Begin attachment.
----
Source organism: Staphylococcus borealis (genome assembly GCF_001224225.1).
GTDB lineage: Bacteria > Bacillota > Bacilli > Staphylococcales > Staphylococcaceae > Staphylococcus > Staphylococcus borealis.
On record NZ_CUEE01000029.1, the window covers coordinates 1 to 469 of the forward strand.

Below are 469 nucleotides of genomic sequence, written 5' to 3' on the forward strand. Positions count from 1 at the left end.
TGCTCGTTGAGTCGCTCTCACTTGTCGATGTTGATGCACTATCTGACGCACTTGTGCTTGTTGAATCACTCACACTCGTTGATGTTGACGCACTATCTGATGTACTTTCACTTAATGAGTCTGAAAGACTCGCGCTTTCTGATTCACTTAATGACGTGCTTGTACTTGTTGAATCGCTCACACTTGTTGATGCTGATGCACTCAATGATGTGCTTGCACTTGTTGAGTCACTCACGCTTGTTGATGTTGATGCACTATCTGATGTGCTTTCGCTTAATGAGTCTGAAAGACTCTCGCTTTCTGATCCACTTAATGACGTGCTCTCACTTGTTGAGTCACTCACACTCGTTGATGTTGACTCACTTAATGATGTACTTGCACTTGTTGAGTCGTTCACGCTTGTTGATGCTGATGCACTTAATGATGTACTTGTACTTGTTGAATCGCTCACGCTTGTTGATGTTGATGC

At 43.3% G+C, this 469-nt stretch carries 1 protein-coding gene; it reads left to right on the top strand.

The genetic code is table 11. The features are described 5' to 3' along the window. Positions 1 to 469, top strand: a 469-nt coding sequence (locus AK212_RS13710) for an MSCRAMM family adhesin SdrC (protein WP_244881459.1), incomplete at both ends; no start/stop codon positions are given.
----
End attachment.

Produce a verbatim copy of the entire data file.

Source organism: Staphylococcus borealis (genome assembly GCF_001224225.1).
GTDB lineage: Bacteria > Bacillota > Bacilli > Staphylococcales > Staphylococcaceae > Staphylococcus > Staphylococcus borealis.
On record NZ_CUEE01000029.1, the window covers coordinates 1 to 469 of the forward strand.

Below are 469 nucleotides of genomic sequence, written 5' to 3' on the forward strand. Positions count from 1 at the left end.
TGCTCGTTGAGTCGCTCTCACTTGTCGATGTTGATGCACTATCTGACGCACTTGTGCTTGTTGAATCACTCACACTCGTTGATGTTGACGCACTATCTGATGTACTTTCACTTAATGAGTCTGAAAGACTCGCGCTTTCTGATTCACTTAATGACGTGCTTGTACTTGTTGAATCGCTCACACTTGTTGATGCTGATGCACTCAATGATGTGCTTGCACTTGTTGAGTCACTCACGCTTGTTGATGTTGATGCACTATCTGATGTGCTTTCGCTTAATGAGTCTGAAAGACTCTCGCTTTCTGATCCACTTAATGACGTGCTCTCACTTGTTGAGTCACTCACACTCGTTGATGTTGACTCACTTAATGATGTACTTGCACTTGTTGAGTCGTTCACGCTTGTTGATGCTGATGCACTTAATGATGTACTTGTACTTGTTGAATCGCTCACGCTTGTTGATGTTGATGC

At 43.3% G+C, this 469-nt stretch carries 1 protein-coding gene; it reads left to right on the top strand.

The genetic code is table 11. The features are described 5' to 3' along the window. Positions 1 to 469, top strand: a 469-nt coding sequence (locus AK212_RS13710) for an MSCRAMM family adhesin SdrC (protein WP_244881459.1), incomplete at both ends; no start/stop codon positions are given.